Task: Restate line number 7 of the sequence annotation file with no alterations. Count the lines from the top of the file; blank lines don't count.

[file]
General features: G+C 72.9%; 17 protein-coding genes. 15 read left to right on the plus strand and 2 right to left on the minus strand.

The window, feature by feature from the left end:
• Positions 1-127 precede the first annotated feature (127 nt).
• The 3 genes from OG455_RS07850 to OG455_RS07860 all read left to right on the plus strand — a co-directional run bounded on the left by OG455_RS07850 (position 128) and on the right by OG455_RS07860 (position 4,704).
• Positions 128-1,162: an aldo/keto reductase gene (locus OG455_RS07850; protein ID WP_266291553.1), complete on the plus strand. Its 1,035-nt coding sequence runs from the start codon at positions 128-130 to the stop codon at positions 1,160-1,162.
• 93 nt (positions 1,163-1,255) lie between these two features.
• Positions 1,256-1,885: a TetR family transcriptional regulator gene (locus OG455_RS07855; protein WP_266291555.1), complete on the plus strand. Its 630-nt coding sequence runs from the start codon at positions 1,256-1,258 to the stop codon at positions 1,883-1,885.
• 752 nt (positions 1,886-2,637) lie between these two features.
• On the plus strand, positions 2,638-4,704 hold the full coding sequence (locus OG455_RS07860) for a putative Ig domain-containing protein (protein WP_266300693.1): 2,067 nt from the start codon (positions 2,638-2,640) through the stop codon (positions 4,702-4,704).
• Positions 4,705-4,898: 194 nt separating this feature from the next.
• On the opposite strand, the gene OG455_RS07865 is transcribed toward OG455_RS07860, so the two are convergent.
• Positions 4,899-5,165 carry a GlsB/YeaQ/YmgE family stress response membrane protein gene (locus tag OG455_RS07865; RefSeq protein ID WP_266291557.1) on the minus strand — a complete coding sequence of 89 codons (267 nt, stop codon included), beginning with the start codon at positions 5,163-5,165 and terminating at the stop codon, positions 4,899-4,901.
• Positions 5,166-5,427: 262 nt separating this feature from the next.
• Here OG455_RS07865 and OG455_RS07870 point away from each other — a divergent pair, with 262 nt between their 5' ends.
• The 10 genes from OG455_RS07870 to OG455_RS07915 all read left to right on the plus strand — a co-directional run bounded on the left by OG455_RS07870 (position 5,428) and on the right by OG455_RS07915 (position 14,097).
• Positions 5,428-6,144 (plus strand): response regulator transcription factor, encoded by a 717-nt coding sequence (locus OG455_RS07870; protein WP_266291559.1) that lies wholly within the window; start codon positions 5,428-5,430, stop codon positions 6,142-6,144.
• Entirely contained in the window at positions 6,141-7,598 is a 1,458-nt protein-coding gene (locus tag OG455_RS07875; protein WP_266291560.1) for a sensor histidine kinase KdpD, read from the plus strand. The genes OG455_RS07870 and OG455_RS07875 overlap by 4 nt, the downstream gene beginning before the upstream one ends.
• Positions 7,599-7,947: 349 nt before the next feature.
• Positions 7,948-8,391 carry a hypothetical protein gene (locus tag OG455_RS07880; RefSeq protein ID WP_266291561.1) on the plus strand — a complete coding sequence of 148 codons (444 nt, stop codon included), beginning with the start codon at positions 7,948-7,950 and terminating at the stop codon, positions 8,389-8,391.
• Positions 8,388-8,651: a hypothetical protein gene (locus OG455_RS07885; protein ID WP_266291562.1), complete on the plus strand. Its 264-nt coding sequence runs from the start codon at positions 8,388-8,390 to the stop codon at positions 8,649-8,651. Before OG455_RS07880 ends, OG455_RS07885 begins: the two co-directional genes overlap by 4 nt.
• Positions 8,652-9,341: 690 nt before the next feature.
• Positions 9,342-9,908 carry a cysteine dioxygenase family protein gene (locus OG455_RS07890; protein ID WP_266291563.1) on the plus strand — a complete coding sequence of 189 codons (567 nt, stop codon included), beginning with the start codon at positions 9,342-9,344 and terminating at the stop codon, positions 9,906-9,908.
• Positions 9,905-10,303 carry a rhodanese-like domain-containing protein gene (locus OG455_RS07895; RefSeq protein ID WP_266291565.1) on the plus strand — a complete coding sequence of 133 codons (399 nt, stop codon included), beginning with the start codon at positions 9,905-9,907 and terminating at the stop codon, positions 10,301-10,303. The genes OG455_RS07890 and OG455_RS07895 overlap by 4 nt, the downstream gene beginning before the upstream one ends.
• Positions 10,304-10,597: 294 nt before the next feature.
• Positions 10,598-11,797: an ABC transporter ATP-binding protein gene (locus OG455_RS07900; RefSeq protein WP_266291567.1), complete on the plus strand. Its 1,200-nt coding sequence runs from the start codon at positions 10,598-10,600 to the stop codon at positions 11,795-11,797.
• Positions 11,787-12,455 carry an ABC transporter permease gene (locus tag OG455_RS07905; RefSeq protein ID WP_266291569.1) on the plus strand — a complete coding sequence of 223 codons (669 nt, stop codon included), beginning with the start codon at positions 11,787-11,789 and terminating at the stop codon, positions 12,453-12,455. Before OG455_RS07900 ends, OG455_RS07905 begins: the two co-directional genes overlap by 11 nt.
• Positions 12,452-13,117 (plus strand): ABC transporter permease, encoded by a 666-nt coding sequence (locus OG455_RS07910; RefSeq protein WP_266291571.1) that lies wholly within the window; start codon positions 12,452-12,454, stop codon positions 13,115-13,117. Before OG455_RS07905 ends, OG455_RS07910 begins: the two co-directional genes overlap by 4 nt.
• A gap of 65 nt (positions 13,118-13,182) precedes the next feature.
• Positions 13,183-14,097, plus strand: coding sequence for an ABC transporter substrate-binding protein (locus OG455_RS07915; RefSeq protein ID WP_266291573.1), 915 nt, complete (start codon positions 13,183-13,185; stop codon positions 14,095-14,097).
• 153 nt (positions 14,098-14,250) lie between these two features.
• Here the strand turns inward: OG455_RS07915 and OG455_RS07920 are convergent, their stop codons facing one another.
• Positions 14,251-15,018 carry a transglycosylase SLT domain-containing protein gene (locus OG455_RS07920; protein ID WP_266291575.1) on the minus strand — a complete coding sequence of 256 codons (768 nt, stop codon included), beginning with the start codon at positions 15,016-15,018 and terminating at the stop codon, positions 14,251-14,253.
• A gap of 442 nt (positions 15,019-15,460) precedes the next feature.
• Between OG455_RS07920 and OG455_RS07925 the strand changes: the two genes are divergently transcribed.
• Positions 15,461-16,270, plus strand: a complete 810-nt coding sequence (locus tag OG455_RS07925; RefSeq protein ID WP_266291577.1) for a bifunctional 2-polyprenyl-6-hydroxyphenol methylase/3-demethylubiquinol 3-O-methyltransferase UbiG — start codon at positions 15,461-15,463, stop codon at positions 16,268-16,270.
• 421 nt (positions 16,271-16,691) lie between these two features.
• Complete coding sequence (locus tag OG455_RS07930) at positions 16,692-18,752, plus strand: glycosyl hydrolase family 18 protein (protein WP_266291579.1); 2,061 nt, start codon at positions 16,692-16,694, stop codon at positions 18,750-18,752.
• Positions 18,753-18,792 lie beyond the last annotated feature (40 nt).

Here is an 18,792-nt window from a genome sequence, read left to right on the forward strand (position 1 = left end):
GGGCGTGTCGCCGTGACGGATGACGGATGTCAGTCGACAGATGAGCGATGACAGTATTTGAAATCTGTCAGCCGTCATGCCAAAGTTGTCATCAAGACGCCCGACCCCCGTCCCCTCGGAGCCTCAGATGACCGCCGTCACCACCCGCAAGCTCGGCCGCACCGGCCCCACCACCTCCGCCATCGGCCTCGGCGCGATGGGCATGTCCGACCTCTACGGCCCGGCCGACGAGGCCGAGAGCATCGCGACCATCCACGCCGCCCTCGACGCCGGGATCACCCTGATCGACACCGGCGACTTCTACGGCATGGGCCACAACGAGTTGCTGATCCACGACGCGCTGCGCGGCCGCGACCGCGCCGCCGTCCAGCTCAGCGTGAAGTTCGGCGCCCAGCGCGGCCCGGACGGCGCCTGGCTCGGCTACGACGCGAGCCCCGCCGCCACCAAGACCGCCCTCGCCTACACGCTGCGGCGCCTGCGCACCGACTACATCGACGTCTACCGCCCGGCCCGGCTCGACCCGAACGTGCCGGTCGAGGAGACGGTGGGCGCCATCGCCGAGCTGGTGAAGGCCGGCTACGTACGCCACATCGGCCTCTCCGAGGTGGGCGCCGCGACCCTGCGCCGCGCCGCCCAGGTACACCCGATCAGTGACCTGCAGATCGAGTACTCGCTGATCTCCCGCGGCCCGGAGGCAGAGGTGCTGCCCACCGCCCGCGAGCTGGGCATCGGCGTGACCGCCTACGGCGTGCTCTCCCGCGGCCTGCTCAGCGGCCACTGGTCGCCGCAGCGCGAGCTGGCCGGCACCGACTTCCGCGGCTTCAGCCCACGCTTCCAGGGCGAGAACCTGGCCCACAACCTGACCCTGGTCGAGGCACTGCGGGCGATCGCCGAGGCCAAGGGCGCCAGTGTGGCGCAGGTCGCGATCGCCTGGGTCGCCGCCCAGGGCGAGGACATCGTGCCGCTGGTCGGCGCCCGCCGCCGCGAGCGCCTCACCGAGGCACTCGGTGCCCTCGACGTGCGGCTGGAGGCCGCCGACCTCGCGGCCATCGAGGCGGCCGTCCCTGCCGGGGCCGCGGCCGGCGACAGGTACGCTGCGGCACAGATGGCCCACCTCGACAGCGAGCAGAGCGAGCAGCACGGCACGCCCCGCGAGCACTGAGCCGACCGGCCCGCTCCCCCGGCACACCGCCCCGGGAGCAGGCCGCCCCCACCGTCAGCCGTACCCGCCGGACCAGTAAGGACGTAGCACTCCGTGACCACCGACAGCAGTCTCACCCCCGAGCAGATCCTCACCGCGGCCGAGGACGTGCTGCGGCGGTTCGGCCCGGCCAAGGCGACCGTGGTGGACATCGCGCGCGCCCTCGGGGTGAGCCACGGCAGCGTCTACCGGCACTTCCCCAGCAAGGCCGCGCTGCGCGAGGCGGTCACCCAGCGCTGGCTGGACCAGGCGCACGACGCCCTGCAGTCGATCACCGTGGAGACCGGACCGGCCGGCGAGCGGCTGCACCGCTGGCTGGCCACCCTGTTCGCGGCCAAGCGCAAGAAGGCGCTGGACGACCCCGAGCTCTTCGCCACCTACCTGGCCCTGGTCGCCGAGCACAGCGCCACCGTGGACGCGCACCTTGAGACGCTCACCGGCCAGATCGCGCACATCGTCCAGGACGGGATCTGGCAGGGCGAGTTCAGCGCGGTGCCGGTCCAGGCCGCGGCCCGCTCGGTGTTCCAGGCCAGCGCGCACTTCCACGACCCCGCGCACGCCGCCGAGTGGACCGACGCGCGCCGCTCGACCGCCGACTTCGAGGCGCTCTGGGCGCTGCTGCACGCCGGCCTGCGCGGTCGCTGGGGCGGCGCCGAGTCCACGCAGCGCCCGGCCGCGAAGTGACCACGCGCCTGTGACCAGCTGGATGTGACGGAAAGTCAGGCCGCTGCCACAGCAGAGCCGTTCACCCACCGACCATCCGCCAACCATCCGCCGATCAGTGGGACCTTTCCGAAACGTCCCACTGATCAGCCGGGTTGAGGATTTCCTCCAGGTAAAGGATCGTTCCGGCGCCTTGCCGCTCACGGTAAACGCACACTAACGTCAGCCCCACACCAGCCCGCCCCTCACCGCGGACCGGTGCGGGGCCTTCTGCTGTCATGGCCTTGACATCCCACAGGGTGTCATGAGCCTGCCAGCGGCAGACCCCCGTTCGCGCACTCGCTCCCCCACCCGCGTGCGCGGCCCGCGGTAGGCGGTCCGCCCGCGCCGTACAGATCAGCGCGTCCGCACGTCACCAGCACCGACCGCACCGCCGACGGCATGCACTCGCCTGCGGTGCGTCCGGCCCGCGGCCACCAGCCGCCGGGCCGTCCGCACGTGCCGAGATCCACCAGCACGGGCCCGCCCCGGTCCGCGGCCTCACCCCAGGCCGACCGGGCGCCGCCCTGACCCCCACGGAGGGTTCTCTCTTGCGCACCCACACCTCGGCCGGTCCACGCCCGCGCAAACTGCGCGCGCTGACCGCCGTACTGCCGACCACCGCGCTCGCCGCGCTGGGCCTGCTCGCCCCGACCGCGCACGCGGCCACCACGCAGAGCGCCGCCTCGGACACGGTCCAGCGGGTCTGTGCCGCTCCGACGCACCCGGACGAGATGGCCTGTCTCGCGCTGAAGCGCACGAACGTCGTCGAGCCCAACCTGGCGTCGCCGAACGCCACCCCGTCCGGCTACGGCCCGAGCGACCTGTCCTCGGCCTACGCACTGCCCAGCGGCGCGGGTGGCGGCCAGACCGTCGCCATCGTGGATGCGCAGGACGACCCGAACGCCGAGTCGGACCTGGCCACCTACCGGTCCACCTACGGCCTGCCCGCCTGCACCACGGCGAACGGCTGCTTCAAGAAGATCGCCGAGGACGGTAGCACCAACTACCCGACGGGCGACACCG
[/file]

• Positions 1,256-1,885: a TetR family transcriptional regulator gene (locus OG455_RS07855; protein WP_266291555.1), complete on the plus strand. Its 630-nt coding sequence runs from the start codon at positions 1,256-1,258 to the stop codon at positions 1,883-1,885.